‘Bringing Instruments to Life’ is what ITL does. It has been doing so with great success for 35 years and its strength lies in its ability to support customers throughout every stage of the concept, design, development, prototyping and manufacturing cycle.

In this case their proven expertise in manufacturing and delivering qualified medical electronics products was what caught the attention of Kimal’s Business Unit Leader, Steve Eccles. He commented, “ITL’s detailed knowledge of the medical market, including a thorough understanding of the qualifications processes for Europe proved to be essential to our successful launch of the IVantage™ Ambulatory Infusion System.”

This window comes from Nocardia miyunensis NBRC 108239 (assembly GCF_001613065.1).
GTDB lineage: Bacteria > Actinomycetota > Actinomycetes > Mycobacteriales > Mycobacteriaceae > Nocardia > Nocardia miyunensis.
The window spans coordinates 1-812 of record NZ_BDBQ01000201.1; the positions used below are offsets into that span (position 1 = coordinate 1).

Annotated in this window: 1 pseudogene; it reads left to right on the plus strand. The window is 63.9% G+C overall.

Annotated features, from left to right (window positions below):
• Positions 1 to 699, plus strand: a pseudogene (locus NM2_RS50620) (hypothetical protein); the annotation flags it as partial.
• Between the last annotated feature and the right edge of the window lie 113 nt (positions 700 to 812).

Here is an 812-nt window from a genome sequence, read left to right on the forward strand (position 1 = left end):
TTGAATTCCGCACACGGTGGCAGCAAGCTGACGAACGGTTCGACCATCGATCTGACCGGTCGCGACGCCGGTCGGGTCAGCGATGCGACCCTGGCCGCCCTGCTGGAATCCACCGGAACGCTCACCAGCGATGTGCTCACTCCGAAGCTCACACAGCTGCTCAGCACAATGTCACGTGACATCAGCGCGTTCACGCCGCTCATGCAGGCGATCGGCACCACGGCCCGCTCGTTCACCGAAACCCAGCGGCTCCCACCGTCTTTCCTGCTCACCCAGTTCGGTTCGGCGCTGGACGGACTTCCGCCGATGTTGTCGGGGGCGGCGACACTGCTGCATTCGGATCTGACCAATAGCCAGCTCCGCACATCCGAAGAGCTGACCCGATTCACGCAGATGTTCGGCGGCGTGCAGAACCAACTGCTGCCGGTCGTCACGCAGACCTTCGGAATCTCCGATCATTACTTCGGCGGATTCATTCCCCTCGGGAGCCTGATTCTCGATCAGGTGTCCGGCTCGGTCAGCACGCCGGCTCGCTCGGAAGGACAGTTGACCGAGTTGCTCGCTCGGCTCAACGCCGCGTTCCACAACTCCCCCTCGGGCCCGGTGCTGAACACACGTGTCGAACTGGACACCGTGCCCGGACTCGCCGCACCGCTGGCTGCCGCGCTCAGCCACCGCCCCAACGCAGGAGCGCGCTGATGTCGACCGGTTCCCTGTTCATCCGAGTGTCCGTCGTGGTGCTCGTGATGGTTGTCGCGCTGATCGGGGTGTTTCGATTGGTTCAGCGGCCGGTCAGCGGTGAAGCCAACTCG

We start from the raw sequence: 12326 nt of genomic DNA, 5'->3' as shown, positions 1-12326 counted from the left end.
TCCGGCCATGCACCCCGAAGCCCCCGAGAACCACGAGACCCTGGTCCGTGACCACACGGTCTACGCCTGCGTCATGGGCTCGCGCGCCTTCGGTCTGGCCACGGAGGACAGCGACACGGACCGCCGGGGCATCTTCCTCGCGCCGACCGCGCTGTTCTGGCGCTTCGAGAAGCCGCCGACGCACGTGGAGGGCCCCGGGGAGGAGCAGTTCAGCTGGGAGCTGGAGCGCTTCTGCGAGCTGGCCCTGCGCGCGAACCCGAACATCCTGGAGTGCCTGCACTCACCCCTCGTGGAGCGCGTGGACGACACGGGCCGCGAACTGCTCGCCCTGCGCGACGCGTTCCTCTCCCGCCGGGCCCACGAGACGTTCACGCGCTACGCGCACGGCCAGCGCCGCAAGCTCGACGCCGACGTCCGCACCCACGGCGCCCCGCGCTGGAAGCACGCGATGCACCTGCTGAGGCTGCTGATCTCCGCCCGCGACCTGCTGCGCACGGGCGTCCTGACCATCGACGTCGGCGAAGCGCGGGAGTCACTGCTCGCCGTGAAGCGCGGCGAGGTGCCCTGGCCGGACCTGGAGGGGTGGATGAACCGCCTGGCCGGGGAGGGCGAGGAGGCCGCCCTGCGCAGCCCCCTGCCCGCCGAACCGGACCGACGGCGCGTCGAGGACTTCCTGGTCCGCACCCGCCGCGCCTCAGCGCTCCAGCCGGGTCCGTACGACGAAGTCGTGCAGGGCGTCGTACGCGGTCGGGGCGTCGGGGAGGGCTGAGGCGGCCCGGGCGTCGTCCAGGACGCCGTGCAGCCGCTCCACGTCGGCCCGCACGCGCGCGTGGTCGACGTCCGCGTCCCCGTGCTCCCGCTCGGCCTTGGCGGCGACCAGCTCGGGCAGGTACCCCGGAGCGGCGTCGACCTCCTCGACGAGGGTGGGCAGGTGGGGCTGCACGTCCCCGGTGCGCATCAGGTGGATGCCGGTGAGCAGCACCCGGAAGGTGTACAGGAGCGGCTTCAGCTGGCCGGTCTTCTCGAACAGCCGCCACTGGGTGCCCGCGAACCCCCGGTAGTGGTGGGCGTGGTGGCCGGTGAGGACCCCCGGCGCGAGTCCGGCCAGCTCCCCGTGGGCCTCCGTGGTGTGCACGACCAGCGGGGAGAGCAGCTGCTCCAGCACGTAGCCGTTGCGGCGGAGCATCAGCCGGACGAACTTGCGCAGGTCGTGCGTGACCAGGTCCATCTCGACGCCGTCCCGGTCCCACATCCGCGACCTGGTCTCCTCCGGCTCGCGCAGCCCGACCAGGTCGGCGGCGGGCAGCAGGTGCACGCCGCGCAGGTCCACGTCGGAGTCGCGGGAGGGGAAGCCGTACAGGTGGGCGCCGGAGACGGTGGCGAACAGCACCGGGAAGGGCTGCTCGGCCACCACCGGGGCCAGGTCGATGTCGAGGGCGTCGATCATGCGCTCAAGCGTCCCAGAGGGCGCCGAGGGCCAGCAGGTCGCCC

We look at how challenges in the process of transferring all the IP and the entire manufacturing line from US to UK were dealt with and the importance of ITL’s skills and knowledge throughout the process. We also see how the engagement developed into a solid partnership for the long term and successfully delivered on all the expectations for the IVantage™ manufacturing project.
The Kimal IVantage™ Ambulatory Infusion System
Kimal Medical Systems took ownership of all design and manufacturing rights for the ‘IVantage™ Ambulatory Infusion System’ from Colorado-based Delphi Medical Systems, thereby extending their product range into ‘electronic instrumentation & treatment’ for the first time.
The IVantage™ infusion pump is small (14cm by 6cm), battery powered and runs extremely quietly. It is called an ‘ambulatory system’, which literally means the patient is free to move around normally while receiving medication intravenously or via a gastric tube – freeing them from the static restrictions of traditionally much larger infusion pumps.